High-level audit to check for fraud will delay final results

The IEC Results Centre situated at the Pretoria Showgrounds, 7 April 2019, Pretoria. Picture: Jacques Nelles

The final election results may not be out on Saturday as initially announced because a high-level audit has to be done to verify various suspected fraudulent incidents of double voting by some people, the Electoral Commission of South Africa (IEC) announced yesterday.

By law, the commission has seven days in which to announce the results and the audit process may not be completed by Saturday.

But IEC chief electoral officer Sy Mamabolo said the commission was confident “this exercise will be completed in time to provide assurance of the integrity of the results within this period”.

The probe kicked off immediately yesterday with the addition of more resources to capture the information from the VEC 4 forms and zip-zips into spreadsheets to facilitate comparisons and data analysis.

Mamabolo said 20 cases of double voting had been reported and arrests made in KwaZulu-Natal and Gauteng.

The matter had put the credibility of the 2019 elections into question, with some concerned political parties calling for the polls to be rerun saying the cases could be a tip of the iceberg.

“The audit will cover a statistically representative sample of voting stations, as well as all voting stations where complaints or allegations of double voting have been received. The final number and selection of the sample will be determined in conjunction with expert statisticians,” Mamabolo said.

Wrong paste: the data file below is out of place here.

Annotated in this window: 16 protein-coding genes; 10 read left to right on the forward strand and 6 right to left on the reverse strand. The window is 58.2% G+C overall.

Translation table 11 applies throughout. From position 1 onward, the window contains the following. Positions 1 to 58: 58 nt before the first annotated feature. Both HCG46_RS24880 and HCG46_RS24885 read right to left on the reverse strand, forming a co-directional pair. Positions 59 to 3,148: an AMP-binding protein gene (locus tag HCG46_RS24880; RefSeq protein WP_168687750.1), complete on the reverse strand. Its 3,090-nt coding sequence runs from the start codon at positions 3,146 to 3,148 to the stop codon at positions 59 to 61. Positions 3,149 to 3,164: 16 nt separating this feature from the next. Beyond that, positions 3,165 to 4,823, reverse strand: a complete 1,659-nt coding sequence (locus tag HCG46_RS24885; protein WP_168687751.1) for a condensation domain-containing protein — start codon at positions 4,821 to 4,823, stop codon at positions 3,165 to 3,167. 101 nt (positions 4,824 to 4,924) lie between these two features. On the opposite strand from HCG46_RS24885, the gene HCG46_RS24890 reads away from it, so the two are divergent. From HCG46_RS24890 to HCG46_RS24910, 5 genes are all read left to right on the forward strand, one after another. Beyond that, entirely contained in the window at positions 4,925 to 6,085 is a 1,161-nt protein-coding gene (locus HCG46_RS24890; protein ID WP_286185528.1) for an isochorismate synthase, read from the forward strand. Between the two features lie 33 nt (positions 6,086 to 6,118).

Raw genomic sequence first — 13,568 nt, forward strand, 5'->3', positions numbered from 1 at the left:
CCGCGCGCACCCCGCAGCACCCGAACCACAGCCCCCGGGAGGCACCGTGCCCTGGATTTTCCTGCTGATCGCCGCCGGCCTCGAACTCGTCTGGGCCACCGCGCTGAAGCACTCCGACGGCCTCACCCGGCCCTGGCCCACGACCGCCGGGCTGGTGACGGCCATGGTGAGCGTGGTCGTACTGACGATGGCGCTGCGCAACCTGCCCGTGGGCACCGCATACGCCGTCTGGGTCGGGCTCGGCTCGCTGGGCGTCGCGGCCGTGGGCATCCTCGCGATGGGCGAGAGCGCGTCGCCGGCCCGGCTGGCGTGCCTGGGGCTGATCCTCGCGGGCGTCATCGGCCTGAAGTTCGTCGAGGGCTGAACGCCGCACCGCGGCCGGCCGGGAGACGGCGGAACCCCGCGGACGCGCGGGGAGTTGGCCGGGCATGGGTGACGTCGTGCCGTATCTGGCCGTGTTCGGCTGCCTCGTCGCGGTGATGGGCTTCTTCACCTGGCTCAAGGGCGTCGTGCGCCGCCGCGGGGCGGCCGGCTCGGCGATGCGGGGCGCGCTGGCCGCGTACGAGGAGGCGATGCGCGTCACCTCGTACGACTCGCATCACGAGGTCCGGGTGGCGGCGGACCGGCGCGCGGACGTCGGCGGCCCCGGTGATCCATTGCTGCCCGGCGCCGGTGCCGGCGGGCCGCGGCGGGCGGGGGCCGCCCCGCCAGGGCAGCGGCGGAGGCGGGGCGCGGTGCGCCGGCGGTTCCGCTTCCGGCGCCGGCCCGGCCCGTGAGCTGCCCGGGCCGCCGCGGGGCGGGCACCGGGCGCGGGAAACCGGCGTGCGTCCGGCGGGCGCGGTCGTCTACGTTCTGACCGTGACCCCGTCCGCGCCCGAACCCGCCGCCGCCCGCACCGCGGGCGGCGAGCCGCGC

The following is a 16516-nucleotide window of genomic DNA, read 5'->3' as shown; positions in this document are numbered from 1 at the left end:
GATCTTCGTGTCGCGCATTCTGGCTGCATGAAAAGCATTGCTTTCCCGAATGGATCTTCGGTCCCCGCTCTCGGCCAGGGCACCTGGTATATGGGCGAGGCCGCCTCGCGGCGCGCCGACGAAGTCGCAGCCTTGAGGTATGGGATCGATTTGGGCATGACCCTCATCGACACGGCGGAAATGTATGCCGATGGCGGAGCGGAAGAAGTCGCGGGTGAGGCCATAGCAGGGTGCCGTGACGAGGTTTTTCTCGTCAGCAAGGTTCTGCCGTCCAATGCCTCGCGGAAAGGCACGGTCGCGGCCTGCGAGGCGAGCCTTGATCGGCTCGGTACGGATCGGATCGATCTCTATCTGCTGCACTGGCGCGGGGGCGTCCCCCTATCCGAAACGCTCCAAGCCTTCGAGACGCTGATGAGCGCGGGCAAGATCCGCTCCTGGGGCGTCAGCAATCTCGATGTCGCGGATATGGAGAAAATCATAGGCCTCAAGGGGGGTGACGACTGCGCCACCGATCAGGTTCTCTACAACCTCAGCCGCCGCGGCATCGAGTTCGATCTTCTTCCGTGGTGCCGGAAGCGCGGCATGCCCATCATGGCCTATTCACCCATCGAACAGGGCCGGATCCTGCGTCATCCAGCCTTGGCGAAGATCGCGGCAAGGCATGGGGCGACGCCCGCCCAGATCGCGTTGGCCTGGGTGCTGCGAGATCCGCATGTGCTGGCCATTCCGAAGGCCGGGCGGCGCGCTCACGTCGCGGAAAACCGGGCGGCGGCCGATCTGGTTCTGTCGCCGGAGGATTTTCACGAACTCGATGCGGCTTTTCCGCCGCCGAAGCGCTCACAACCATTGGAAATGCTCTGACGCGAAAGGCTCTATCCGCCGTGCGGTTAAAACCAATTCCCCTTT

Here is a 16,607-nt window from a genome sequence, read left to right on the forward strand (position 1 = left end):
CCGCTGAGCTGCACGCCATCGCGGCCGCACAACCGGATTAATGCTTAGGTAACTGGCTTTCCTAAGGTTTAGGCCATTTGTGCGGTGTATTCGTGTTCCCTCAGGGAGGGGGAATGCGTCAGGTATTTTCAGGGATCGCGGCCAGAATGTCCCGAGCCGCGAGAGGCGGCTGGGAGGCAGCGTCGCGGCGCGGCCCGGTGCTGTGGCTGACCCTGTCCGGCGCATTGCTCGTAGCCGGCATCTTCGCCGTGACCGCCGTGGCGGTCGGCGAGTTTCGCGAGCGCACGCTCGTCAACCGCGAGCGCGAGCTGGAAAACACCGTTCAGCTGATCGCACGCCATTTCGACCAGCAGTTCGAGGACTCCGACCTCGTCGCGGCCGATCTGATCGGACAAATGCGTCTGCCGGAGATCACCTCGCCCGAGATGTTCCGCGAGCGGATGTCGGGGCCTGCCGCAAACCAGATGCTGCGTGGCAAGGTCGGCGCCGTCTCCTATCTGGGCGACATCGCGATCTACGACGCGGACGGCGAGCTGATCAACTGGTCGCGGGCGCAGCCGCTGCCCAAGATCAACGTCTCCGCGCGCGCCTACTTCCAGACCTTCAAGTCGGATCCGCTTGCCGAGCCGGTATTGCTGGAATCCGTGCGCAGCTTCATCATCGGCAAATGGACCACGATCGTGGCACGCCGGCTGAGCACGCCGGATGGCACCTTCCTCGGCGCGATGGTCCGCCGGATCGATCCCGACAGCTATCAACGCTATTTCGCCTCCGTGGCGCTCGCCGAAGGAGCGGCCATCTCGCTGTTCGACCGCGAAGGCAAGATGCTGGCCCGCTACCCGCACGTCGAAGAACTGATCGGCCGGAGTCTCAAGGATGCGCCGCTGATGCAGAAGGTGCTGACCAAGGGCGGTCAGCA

An investigation had also been launched into the effectiveness of the indelible ink marker pens supplied for the elections to mark the thumbs of those who had voted. The ink was proven to be easy to remove, which encouraged some voters to vote twice.

“The investigation will be done in conjunction with the CSIR and with the full cooperation and support of the supplier,” Mamabolo said.

Although some parties had called for a rerun of the entire election because of the problems, Mamabolo said the audit process was endorsed by political parties in the multiparty party liaison committee (PLC) which met yesterday.

Yesterday, Economic Freedom Fighters (EFF) national chairperson Dali Mpofu congratulated IEC chairperson Glen Mashinini for the commission’s move to initiate an audit.

ANC deputy secretary-general Jessie Duarte told The Citizen the calls for a rerun by some parties was unnecessary and described it as “a storm in a teacup”.

She said a few parties tried to raise the matter during the party liaison committee meeting but even if they still insisted, the PLC had agreed on the audit, therefore the calls for a rerun were invalid.

She said in every election there were many challenges, some of them were more serious, but they were always resolved within the system without the need to postpone an election or start afresh.

Mamabolo said the audit would involve the capture of information showing the ID numbers of voters who cast votes at each voting station from the “zip-zip” scanners and completed VEC 4 forms. The VEC 4 forms are filled in by a voter who voted in a voting district outside his or her own voting station.

Mamabolo said the data collected during the audit would be cross-referenced and compared, to identify any instances of multiple voting to help establish scientifically whether those were isolated incidents or systemic and what the material impact was, if any, to the results.

“The Electoral Commission has ordered the urgent docking of the zip-zip scanners to upload what information has been captured,” he said.

The process would also try to trace the culprits who voted twice.

Eric Naki / The Citizen